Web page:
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Restoring the magic

February 13, 2014
By Keith Shelton - sports editor (kshelton@dailypress.net) , Daily Press

As the Detroit Pistons get farther and farther away from the magic of 2000-2005, it's looking more and more each game, each season, that what Joe Dumars did to assemble the players on those teams, was a fluke.

In fact his rash decision making and a penchant for firing coaches that rivals even Al Davis, is probably the sole reason why the Pistons have gone from the envy of the Eastern Conference to one of the biggest jokes in the NBA.

The team is a disgrace, with the firing of latest revolving door coach Maurice Cheeks after 50 games merely the latest embarassment to this once proud franchise.

Article Photos

Why should General Manager Joe Dumars get to hire another coach? He's now hired and fired nine of them in the last 14 seasons. Why should Dumars get to orchestrate another NBA draft? His failures there are of legend, including passing up on hometown hero Trey Burke, who is now a rookie of the year candidate, in last year's draft.

Word has it that the firing of Cheeks was facilitated by owner Tom Gores. If true, that's fine that Gores is taking the decision making out of Dumars' hands, but his next move has to be to replace the front office with new blood. Dumars is a franchise hero and Pistons fans will never forget what he did for this franchise, but that time is over, and it's clear massive cleansing change is needed to restore the Pistons.

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By any account the 2012-13 Michigan Wolverines men's basketball season was a magical one, and one not many saw coming.

The National Championship Game berth put the spotlight back on a program that had long languished under the weight of NCAA sanctions and general irrelevency.

But the aftermath was a tough one to swallow for Michigan fans.

There was doubt entering this season when National Player of the Year Trey Burke and Tim Hardaway Jr. declared for the NBA draft, and even more doubt when returning All-American Mitch McGary suffered a back injury that will likely keep him out the entire season.

Some of those doubts were confirmed when Michigan got off to a rough start with four non-conference defeats. But things began turn around beginning with a two point loss to Arizona, which was ranked No. 1 at the time. The Wolverines then got out to a 8-0 start in the Big 10, widely regarded as the top basketball conference in the country this season.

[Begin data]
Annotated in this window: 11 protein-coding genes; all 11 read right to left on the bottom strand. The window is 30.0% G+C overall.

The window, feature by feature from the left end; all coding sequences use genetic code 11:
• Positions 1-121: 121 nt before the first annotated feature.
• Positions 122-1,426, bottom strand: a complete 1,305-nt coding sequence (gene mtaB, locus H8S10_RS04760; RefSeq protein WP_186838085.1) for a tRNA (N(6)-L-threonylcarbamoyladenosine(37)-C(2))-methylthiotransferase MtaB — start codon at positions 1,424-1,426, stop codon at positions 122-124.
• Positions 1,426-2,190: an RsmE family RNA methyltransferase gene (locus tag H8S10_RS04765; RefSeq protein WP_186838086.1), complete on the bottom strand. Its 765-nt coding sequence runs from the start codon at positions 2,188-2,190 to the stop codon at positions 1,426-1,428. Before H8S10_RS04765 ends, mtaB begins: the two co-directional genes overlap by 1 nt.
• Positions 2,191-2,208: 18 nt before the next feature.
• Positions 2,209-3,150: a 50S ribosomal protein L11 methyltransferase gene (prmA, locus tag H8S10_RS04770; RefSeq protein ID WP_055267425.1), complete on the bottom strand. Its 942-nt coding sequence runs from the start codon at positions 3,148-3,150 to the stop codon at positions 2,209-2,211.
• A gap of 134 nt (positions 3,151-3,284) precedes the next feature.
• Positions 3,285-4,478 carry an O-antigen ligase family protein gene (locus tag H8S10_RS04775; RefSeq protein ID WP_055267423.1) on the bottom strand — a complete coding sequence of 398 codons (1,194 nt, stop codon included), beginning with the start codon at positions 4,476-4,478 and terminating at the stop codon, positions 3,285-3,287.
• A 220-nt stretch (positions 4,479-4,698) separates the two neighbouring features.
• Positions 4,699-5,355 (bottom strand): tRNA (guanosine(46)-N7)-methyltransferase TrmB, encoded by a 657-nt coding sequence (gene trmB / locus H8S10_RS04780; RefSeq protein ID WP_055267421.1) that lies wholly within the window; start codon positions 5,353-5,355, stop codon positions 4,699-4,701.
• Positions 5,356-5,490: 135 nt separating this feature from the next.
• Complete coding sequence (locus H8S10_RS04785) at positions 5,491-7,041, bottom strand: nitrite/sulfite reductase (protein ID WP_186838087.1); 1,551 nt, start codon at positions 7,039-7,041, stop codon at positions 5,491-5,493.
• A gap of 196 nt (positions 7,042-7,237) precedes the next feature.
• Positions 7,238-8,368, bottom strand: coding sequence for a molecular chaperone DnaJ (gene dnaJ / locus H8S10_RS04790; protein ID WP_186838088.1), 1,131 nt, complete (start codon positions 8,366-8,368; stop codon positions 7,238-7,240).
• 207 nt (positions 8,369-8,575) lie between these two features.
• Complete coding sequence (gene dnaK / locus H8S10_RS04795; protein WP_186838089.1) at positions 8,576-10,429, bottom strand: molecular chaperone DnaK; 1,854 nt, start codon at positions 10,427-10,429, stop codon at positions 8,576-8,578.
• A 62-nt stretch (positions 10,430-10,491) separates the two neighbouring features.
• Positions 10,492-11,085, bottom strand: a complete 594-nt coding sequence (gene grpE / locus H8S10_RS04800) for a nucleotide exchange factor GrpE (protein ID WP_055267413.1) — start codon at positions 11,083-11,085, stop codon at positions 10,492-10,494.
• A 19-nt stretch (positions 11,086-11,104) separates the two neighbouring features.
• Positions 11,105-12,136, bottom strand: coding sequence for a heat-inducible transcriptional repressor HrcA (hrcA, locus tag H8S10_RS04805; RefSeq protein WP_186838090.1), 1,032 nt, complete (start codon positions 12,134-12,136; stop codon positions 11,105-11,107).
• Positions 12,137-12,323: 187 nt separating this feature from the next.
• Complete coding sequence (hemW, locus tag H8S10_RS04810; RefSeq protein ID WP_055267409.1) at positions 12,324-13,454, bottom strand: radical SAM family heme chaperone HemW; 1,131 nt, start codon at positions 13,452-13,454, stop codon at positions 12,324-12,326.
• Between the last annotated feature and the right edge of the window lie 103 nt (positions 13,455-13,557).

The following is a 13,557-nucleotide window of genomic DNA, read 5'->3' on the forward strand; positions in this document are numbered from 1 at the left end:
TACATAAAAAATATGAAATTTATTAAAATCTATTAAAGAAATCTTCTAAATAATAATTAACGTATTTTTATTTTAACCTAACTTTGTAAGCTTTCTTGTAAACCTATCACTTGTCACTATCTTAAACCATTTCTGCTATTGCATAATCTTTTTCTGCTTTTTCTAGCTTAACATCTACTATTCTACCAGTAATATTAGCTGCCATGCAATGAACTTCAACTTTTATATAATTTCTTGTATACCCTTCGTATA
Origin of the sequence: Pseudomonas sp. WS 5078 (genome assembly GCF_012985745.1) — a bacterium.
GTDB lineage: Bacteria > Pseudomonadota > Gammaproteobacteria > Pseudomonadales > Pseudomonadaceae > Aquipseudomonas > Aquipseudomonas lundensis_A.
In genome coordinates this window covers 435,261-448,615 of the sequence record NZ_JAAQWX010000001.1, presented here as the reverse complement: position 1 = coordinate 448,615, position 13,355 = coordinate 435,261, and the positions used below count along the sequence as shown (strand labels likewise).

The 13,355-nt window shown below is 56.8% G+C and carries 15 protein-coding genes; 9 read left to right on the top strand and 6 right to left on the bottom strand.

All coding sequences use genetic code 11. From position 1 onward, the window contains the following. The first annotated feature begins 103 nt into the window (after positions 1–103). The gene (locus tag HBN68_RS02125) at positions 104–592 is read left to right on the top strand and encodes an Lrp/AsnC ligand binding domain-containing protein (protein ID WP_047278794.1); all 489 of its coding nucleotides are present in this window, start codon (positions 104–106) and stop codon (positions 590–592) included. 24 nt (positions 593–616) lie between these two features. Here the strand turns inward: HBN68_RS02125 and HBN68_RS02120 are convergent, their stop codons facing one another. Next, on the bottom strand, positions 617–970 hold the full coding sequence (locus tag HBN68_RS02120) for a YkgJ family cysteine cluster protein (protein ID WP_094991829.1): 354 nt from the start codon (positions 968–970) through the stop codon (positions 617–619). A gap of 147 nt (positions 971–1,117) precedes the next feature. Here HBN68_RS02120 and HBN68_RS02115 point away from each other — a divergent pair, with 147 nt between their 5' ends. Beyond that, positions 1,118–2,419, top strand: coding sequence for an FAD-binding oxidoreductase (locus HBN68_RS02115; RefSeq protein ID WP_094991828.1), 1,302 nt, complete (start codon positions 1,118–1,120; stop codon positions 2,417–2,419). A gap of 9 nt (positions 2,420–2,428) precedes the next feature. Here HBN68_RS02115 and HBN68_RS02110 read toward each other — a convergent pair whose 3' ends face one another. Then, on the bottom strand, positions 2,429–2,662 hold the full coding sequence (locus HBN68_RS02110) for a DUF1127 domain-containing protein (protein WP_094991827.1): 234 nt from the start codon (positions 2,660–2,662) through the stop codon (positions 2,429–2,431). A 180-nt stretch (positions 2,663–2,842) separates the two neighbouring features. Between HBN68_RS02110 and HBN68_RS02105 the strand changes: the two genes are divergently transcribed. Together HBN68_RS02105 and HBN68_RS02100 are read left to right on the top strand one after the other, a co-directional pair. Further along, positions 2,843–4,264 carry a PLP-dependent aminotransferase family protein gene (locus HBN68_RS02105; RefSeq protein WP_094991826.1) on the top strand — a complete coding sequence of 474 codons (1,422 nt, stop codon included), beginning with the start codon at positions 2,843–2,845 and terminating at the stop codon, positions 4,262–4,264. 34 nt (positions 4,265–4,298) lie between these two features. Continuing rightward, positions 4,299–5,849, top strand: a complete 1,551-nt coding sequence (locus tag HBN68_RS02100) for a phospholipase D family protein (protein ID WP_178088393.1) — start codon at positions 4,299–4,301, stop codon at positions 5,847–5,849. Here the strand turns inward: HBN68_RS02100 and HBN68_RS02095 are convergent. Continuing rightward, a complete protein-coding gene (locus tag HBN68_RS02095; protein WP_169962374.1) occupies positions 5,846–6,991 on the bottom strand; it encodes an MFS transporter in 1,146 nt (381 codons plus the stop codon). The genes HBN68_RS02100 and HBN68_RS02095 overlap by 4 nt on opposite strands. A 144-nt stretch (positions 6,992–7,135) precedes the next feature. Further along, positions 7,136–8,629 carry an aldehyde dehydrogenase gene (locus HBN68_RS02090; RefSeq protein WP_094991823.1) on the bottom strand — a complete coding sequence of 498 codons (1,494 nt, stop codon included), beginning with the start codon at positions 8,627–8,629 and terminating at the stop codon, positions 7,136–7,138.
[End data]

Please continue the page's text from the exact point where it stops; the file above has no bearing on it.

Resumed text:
The turnaround can be partly attributed to the rise of guard Nik Stauskas who has gone from strict shooter to Big 10 Player of the Year nominee over the last year. There's freshman Derrick Walton, who has has grown quickly into the point guard position and shown the same flair for clutch play as his predecssor Burke. There's big men Jordan Morgan and Jon Horford, who individually aren't much of a threat, but combined nearly equal McGary's contribution, and there's freshman Zak Irvin who has displayed a knack for hot shooting at the right time.

Most impressively, this group of afterthoughts have accomplished things no Michigan team has in 50 years, such has three consecutive wins over top-10 teams. They've won at Madison, Wis., and Columbus, Ohio for the first times in over a decade. They've collected a rare victory at East Lansing, and most importantly, they've shown they can rebound after a bad effort.

Put it together, and Michigan has a team that is capable of returning to the Final Four. Considering the start of this season, that's quite a statement.

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A few days into the 2014 Winter Olympics, there hasn't been a day that's gone by when I haven't said 'wow' in regards to the human achievements I read about and see on television.

On Wedneday morning as I was selecting stories for the paper, it was American luger Erin Hamlin, who secured USA's first medal ever in luge singles, a sport that has existed for 50 years.

Though it was a bronze that she won, it was a remarkable achievement in a sport that is often decided by hundreths of a second. To further exemplify that point, Germany's Natalie Geisenberger who won the gold, dominated to the point that she finished 1.139 seconds better than the silver medalist, her country-mate Tatjana Huefner. Geisenberger's margin of victory, as slim as it may seem, was actually larger than the margin posted by the last four gold medal winners in the sport combined (0.949 seconds).

Hamlin secured the bronze by just 0.433 seconds over Canadian Alex Gough. The image of her coach rushing out onto the track to meet her, and men's luger Chris Mazder draping her in the flag is so far, the best photos I've seen to sum up USA's achivements at the games.

 
 

 

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